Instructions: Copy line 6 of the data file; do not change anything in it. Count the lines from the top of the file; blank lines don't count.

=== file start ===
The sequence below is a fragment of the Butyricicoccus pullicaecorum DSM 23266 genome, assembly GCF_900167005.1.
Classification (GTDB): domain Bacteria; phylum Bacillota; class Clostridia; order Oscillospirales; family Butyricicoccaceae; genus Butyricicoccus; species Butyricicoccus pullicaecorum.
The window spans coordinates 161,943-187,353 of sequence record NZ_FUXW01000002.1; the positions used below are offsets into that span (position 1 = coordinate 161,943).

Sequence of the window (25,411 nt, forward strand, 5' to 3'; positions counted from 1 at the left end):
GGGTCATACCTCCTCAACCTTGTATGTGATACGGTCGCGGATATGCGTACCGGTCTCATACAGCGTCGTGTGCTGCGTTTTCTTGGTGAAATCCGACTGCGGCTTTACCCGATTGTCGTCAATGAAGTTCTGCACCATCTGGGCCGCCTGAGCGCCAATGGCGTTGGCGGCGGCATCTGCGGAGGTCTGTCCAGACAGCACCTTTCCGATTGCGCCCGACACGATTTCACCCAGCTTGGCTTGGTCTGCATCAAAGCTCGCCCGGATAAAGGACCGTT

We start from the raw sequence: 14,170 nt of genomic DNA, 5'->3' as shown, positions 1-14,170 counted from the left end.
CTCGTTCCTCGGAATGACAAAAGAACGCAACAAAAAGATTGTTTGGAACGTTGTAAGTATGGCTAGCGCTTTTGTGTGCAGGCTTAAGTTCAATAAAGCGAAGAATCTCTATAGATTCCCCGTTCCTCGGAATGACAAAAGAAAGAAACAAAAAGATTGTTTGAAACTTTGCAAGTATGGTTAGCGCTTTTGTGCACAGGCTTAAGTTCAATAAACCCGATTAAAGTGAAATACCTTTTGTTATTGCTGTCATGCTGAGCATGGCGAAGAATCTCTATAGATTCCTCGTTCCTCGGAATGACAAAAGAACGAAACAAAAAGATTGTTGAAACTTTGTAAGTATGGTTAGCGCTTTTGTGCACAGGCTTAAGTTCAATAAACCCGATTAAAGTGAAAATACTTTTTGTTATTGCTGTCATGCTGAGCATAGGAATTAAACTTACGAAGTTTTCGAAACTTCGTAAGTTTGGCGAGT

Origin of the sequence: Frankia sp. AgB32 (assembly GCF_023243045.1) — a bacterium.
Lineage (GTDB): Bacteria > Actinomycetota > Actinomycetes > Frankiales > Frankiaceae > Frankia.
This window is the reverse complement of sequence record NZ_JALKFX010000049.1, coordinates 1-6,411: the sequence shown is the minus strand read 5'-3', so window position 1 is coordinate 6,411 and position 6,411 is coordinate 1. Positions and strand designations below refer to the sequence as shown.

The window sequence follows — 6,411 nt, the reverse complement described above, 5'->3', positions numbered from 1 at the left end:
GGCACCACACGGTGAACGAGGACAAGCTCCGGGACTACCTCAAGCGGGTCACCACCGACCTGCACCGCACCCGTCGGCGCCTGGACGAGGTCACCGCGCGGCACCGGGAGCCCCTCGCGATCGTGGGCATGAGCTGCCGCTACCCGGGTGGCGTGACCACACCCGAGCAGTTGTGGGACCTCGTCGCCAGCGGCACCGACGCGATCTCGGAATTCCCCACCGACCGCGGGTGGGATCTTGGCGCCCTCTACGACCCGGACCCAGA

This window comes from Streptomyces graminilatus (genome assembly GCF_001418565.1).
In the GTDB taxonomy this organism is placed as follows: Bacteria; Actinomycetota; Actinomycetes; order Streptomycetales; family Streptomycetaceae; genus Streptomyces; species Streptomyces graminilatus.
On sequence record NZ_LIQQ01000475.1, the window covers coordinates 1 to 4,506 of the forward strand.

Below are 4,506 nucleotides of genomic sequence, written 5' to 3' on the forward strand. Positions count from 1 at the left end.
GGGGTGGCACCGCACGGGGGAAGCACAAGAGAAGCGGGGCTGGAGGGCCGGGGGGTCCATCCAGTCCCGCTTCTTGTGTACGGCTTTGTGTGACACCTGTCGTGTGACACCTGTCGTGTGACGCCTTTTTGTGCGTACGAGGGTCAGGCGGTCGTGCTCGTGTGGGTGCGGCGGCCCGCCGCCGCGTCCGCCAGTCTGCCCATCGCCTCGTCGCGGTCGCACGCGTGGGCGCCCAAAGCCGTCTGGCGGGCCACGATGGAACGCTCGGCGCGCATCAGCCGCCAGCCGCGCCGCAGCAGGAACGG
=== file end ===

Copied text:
We start from the raw sequence: 14,170 nt of genomic DNA, 5'->3' as shown, positions 1-14,170 counted from the left end.